The Business vs The Customer

No customers means no money for any business, it’s as simple as that. Where it gets a bit tricky is when business owners start fighting back and calling out their customers.

A Yahoo post I read yesterday cemented my feelings on this topic when a restaurant manager from the Padi restaurant in Delaware apparently took aim at Twitter to call out 3 customers.

He created offensive postings and racist hash tags towards those 3 that left little or no tip.

I talked a bit about tips and restaurants a week or so back and I believe ultimately it’s up to the customer what they want to leave, if anything at all.

Business Suicide

Where I get confused is when someone who pours their money into a business would risk potential customers NOT wanting to do business with them for fear of reprisal via social media.

I know it goes both ways and you are thinking, if the customer can do it why can’t we do the same?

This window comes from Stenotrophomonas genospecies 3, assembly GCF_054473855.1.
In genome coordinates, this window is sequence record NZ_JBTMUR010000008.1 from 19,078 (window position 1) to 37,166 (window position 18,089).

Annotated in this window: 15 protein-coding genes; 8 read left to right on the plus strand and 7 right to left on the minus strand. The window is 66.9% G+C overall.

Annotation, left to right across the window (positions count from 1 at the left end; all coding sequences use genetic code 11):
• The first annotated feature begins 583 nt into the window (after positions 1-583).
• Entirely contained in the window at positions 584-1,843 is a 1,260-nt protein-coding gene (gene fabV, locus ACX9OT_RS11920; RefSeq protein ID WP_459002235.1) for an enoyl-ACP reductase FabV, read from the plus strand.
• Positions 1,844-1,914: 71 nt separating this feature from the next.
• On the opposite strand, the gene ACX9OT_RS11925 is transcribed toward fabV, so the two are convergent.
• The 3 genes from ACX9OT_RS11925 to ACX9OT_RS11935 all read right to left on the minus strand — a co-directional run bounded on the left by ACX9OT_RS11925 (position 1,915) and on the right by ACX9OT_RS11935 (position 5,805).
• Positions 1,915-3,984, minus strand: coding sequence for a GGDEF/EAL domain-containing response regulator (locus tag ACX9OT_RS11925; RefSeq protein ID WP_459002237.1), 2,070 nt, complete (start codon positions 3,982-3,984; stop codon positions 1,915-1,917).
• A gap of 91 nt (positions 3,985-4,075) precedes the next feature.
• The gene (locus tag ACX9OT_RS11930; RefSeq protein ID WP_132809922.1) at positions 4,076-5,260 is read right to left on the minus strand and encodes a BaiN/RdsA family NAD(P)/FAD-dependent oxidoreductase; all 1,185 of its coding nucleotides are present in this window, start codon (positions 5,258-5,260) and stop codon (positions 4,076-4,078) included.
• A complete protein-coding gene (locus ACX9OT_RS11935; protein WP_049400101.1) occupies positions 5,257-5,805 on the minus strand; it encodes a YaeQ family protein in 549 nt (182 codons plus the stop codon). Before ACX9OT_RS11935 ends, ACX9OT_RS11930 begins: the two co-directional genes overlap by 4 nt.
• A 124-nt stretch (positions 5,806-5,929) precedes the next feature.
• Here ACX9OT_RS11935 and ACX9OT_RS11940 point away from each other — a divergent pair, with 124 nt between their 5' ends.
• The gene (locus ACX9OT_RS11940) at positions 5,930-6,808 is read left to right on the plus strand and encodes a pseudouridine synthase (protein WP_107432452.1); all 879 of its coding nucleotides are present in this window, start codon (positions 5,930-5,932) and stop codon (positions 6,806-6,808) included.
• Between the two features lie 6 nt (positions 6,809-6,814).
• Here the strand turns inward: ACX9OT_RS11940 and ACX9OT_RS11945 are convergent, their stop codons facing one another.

Business owners have everything to lose a customer can go home and go on with their day as if nothing ever happened.

One person who commented on the Yahoo article  posted, “this guy just committed business suicide” an interesting way to look at it, but very well may be true.

The restaurant has since offered an apology to their customers.

“We sincerely apologize for those actions, and want the community to know that those actions and opinions are not consistent   with our beliefs and values, nor are they welcome at our restaurant,” Teoh says in an open letter for customers.

“Those responsible for insulting our customers and members of the community will be held accountable, and that we are taking steps to insure that this type of behaviour never happens again”.

Why did they do this? Well my guess is because they have a vested interest in their business, and it may be their livelihood and it’s the professional thing to do.

When owners sink their life savings into a business or have built credibility up over the years the last thing they want to see happen is the business die on its arse for having a bad rap.

As much as customers want to complain there are always the customers that are happy customers but certainly don’t want to get caught in the cross fire. Tipping is NOT a reason to upset customers either, it’s pointless, move on.